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Name: Adam Bernard
Home: Fairfield, Connecticut, United States
About Me: Entertainment journalist with 15+ years of experience. Supporter of indie music. Lover of day baseball, fringe movies, & chicken shawarma. Part time ninja. Nerdy, but awesome.
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It’s a Great Time to be an MC
Wednesday, March 12, 2008

I know many artists and music fans just read that headline and did a double take. Album sales are at an all time low, radio is filled with carbon copy MCs, record stores are closing every day, big money advances from labels are gone and from all accounts the music industry is in an unprecedented decline. While many folks use these reasons as a way to promote gloom and doom I’m about to do a complete 180 and say these are all things that should thrill artists, at least true artists. Just take the razor away from your wrist and let me explain.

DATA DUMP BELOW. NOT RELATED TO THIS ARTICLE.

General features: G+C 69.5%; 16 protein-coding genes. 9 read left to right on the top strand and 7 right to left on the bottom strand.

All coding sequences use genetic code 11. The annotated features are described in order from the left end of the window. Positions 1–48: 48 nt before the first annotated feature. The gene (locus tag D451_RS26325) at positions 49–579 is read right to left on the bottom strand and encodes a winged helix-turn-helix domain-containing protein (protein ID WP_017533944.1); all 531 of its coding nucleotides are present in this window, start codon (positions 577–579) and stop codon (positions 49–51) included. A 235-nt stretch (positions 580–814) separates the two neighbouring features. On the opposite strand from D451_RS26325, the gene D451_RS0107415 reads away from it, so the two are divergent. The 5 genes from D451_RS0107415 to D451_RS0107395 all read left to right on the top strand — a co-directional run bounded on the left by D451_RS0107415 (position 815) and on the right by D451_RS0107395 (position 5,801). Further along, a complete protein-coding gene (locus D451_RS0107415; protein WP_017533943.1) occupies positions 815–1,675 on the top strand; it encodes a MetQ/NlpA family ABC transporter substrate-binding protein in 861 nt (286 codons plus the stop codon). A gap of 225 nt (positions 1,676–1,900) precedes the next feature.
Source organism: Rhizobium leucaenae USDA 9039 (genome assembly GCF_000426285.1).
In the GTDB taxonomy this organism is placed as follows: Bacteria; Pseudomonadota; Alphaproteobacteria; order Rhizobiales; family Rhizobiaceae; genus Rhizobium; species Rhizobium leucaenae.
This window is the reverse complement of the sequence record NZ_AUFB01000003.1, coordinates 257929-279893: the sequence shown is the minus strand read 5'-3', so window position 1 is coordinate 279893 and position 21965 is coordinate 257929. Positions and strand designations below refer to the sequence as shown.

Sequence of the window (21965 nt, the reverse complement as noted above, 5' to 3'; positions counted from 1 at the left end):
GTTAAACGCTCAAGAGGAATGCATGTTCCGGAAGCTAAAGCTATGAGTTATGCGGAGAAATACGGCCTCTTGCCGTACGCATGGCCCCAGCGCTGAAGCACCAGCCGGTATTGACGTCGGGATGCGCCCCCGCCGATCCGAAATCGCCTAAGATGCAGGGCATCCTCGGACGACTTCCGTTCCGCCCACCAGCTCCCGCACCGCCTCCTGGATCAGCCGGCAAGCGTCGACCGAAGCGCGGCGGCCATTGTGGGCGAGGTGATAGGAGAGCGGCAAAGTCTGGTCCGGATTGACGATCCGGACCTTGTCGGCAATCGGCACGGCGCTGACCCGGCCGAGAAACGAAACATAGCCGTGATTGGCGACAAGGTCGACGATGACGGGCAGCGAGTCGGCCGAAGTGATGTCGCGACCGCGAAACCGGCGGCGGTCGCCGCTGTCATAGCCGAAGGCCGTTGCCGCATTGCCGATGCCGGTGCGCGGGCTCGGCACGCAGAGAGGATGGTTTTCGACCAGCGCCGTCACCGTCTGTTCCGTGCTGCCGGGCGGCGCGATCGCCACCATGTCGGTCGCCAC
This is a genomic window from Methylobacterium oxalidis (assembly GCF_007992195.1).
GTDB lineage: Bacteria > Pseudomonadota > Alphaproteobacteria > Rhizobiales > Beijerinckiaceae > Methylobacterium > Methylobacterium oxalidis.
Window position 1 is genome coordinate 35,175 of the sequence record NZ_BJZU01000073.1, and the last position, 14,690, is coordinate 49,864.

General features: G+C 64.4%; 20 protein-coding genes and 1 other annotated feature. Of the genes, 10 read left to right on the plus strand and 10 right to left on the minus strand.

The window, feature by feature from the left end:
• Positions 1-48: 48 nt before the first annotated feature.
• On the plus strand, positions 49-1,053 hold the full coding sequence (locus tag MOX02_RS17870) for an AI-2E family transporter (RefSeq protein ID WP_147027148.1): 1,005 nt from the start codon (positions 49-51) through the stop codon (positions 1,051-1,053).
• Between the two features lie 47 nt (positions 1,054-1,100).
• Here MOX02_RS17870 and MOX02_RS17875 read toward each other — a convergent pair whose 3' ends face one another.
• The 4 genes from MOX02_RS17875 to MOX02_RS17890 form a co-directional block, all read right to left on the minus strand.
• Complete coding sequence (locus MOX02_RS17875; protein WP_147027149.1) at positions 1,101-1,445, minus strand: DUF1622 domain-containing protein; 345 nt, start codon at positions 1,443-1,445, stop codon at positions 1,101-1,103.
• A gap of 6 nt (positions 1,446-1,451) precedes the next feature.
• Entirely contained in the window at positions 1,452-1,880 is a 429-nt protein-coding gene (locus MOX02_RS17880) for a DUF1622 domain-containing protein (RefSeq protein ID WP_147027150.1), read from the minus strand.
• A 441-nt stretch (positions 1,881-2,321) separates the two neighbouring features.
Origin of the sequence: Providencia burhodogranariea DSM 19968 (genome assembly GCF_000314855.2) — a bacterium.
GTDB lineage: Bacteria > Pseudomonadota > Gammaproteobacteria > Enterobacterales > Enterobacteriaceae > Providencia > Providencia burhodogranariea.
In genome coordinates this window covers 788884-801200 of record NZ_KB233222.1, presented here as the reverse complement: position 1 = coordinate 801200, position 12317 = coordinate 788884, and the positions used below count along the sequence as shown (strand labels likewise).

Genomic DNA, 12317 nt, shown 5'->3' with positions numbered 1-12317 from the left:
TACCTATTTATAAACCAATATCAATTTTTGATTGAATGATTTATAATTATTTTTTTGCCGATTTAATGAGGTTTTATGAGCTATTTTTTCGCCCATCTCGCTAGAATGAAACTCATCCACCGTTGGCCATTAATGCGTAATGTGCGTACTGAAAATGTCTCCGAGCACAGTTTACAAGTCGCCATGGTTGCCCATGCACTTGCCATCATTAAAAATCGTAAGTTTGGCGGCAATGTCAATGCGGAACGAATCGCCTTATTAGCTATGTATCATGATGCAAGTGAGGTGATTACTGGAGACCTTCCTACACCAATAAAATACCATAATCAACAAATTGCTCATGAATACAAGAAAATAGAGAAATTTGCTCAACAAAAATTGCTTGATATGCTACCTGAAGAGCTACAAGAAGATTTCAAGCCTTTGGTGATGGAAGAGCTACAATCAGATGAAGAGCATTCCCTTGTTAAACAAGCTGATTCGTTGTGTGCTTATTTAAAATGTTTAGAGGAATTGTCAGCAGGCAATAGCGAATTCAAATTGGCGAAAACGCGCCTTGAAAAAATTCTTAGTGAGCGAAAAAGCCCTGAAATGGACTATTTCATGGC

With poor album sales and Gener-Rap music dominating the airwaves this is the perfect time to be an MC because there’s a huge opening for whoever creates the next big thing in Hip-Hop. The door isn’t just wide open, it’s wide open with a sign pointing to it saying drop your demo here. The poor album sales are a direct sign that people aren’t enjoying what’s being played on the radio no matter how often it’s thrown at them. Music lovers are starved for something new, creative and genre defining.